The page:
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Plastic Free Delhi through “Plogging”, Promised EU And India

Swedish fitness trend to clean delhi

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Plastic Free Delhi through
Plastic Free Delhi through "Plogging" Promised EU And India, Pixabay
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Indian and EU runners jogged around India Gate and kept picking up litter around the iconic monument to make a pledge for a clean and plastic free Delhi by “plogging” — a Swedish fitness trend that combines running with collecting garbage.

The event on Friday was organised by the Embassy of Sweden here and a group of ploggers of India together with the European Union ahead of the World Environment Day on June 5.

Running
Joggers also love to run on plastic-free roads. Pixabay

It was part of the European Union’s series of environmental programmes in India.

The EU delegation and missions of European Union member states in New Delhi with the support of the Ministry of Environment, Forests and Climate Change co-hosted a Conference on Plastic Pollution and Management – Sharing Best Practices at Vigyan Bhawan on Friday.

The theme of the conference organised by the Confederation of Indian Industries was in line with this year’s theme – ‘Beat Plastic Pollution’.

The EU ambassador to India Tomasz Kozlowski congratulated India for its leadership in dealing with environmental issues globally. “India is a key partner of the EU with partnerships on clean energy and climate change, water, smart and sustainable urbanization, air quality and resource efficiency,” said by Kozlowski.

Runners collecting garbage
Runners collecting garbage, Pixabay

Taking the cooperation to the next level, the Ambassador said, EU Commissioner for Environment would lead a delegation of about 50 EU businesses to India in September as part of the CII Sustainability Summit.

Also read:Green coffee weight loss regime

On June 5, the EU delegation and the embassies of the EU member states are expected to announce and adopt a “green pledge” aimed at reducing increased pollution levels by eliminating the use of single-use plastic products, saving energy through bio-gas and other technologies which India has also used previously, water resources and managing waste, managing increased greenhouse gases (CFCs, Carbondi-oxide, nitrogen etc.) and industrial pollution. (IANS)

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EU Expresses Concern Over Facebook Losing Data

Under GDPR, companies can be fined up to four percent of annual global turnover if they fail to abide by the rules.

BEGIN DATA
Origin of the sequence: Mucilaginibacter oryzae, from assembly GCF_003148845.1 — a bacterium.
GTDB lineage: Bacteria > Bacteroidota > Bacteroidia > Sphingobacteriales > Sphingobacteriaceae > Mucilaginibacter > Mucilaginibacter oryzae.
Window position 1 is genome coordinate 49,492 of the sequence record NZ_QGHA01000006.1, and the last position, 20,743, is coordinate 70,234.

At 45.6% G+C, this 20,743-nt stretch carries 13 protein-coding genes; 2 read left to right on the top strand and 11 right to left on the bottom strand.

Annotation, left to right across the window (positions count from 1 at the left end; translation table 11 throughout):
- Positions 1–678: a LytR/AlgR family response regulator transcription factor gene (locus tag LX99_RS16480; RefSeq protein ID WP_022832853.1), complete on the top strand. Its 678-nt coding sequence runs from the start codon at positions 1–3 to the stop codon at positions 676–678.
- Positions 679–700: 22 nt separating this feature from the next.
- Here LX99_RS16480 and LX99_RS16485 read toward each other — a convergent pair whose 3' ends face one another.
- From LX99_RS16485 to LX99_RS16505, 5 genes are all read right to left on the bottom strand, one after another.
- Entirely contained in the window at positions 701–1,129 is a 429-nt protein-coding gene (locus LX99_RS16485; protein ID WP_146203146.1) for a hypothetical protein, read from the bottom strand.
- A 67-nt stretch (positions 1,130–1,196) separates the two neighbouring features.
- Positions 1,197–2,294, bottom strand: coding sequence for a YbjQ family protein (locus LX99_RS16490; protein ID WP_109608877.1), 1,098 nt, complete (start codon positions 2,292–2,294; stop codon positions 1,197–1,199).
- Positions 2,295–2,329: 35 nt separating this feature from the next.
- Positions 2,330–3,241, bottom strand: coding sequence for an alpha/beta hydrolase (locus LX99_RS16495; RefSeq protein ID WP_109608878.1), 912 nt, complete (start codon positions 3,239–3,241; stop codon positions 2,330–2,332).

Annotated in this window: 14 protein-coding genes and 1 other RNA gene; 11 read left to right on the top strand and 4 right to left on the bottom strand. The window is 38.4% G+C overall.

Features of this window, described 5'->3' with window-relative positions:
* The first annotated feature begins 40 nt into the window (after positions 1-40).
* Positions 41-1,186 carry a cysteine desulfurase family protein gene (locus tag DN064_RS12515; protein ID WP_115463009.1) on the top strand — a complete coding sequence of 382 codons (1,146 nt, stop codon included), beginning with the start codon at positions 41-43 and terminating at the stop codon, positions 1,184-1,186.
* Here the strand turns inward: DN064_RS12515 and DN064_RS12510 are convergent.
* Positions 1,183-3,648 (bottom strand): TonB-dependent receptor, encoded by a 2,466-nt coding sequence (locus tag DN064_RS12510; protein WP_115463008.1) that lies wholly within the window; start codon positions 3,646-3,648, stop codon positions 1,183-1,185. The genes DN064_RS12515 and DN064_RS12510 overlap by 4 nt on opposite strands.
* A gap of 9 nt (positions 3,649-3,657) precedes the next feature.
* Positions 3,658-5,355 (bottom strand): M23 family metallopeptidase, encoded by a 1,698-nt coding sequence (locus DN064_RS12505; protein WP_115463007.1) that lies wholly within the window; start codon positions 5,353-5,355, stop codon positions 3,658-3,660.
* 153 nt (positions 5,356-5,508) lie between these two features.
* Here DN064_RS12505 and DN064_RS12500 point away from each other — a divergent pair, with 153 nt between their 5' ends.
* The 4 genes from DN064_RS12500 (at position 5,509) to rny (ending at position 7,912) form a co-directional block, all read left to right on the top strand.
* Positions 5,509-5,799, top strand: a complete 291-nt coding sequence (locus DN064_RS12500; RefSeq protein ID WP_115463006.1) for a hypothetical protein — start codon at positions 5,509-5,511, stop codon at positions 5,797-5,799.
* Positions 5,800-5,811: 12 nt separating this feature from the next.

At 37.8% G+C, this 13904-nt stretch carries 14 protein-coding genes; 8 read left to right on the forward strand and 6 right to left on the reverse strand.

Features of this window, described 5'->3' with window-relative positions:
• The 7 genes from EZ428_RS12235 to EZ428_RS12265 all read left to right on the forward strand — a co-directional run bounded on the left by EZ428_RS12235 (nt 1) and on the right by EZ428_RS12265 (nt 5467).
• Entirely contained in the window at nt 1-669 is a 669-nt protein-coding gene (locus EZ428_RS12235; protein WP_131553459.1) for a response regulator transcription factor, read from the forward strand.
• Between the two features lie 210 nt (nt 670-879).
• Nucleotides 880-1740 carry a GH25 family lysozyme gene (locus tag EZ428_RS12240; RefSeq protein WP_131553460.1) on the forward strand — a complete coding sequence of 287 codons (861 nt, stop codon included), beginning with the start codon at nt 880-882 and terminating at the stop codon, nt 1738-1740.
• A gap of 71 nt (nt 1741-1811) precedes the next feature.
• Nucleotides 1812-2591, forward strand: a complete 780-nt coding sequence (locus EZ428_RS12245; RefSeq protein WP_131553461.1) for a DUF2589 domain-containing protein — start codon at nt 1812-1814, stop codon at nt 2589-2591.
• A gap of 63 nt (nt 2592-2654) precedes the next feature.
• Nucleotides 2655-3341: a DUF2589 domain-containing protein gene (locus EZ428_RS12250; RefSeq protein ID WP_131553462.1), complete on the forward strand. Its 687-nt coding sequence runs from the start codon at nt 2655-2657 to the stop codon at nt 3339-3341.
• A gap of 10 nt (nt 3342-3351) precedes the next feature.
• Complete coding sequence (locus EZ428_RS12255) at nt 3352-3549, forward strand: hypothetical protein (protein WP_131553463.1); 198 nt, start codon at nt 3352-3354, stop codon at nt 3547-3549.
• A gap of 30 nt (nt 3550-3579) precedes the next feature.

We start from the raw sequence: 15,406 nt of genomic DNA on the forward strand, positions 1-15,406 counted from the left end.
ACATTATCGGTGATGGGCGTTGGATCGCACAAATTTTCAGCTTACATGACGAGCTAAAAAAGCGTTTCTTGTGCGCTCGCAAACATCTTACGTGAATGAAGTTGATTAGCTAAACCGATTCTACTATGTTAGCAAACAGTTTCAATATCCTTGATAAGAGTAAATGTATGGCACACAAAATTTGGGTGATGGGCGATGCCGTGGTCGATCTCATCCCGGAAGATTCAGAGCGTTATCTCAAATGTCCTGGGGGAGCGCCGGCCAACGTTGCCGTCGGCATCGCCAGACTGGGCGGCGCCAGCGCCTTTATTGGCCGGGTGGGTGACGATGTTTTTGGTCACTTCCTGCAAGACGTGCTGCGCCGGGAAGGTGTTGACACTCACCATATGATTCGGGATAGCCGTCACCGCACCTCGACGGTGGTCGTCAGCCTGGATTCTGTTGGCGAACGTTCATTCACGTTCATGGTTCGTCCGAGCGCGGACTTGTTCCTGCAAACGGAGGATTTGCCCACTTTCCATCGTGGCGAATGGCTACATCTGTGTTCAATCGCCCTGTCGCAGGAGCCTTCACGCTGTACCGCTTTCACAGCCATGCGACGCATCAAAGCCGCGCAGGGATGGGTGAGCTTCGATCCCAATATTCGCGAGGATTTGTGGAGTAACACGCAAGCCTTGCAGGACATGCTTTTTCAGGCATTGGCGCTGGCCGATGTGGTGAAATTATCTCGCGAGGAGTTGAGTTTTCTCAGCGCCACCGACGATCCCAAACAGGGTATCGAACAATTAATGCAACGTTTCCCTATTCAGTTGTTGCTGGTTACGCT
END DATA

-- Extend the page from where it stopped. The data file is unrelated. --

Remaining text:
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This photo shows the logo for Facebook on screens at the Nasdaq MarketSite, in New York's Times Square. VOA

The EU’s top data privacy enforcer expressed worry Tuesday that Facebook had lost control of data security after a vast privacy breach that she said affected five million Europeans.

“It is a question for the management, if they have things under control,” EU Justice and Consumer Affairs Commissioner Vera Jourova told AFP in Luxembourg.

“The magnitude of the company … makes it very difficult to manage, but they have to do that because they are harvesting the data and they are making incredible money on using our privacy as the commodity,” she added.

Facebook
This Feb. 19, 2014, photo shows a Facebook app icon on a smartphone in New York. VOA

Jourova spoke just days after Facebook admitted that up to 50 million user accounts around the world had been breached by hackers, in yet another scandal for the beleaguered social platform.

“I will know more … in hours or days but according to our knowledge, five million Europeans have been affected out of those 50, which is an incredible number,” she said.

Jourova said Facebook’s quick revelation of the case demonstrated that new European rules on data protection implemented earlier this year are working.

New EU rules – the General Data Protection Regulation (GDPR) – have been billed as the biggest shake-up of privacy regulations since the birth of the web and give European regulators vast new enforcement powers.

Facebook
Facebook Chief Operating Officer Sheryl Sandberg testifies before a Senate Intelligence Committee hearing on foreign influence operations and their use of social media on Capitol Hill. VOA

The case for GDPR was boosted by another recent scandal over the harvesting of Facebook users’ data by Cambridge Analytica, a US-British political research firm, for the 2016 US presidential election.

Jourova said the worst cases involve a company finding a major breach then failing to warn authorities or their users, which she said doesn’t appear to be the case in the latest Facebook drama.

Also Read: The European Union Warns Facebook Over Consumer’s Data Usage

Under GDPR, companies can be fined up to four percent of annual global turnover if they fail to abide by the rules, including notification of the data breach within 72 hours.

Facebook met this requirement, Jourova pointed out, which “is one of the factors which might result in lower sanctions, but this is only theoretical”. (VOA)